So I have the following case. I have an interface A and an implementation AImpl. Now I have another implementation of A, called A2Impl, which references any instance of A besides implementing A already.

So I have now drawn the following UML class diagram:

enter image description here

Would this be correct? How do i draws this correctly?

  • 1
    Which UML notation are you implementing? Implement, extends and composition are drawn with different line styles and arrows.
    – Laiv
    Jun 5, 2019 at 9:43
  • i am using whatever is on the english wikipedia article for class diagrams
    – Marcel
    Jun 5, 2019 at 9:50
  • Well, the answer to the question is yes you can draw such a relationship between A, AImpl and A2Impl but for the sake of the "readability" do use the proper notation to represent the different kinds of associations.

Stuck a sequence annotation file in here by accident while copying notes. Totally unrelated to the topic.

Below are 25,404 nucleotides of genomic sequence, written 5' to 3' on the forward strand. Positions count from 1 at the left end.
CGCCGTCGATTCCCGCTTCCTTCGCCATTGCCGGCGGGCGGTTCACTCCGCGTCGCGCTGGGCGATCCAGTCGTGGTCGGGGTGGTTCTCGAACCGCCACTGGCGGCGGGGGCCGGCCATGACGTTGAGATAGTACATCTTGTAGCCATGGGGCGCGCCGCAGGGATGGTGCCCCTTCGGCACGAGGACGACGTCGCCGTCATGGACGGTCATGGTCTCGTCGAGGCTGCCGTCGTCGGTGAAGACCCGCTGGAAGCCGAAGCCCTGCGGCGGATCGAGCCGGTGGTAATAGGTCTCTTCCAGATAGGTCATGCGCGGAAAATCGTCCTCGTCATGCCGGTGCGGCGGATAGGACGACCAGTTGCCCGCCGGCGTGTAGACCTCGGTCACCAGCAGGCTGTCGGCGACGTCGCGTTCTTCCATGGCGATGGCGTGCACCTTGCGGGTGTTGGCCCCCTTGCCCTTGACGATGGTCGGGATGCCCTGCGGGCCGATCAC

– Laiv
    Jun 5, 2019 at 9:56
  • So, I took a look at this: en.m.wikipedia.org/wiki/Class_diagram
    – Marcel
    Jun 5, 2019 at 10:00
  • Check the first image in "Relationships".
    – Marcel
    Jun 5, 2019 at 10:01

1 Answer 1


Yes, it is correct, but not optimal.

The dependency just says 'A2Impl' cannot do without 'A', but that is obvious, since A2Impl implements A. In fact, the 'implements' relationship implies the dependency.

If A2Impl has a permanent reference to another instance of A, it would be better to replace the dependency by an association (an arrow with a solid line instead of a dashed line). You may wish to add multiplicities to the association (not mandatory). In the figure below, I have specified multiplicity "1" to indicate that every instance of A2Impl always refers to exactly one instance of A.


If you think an association is not appropriate, you could also assign a stereotype to the dependency, to indicate the type of dependency, e.g. «call».

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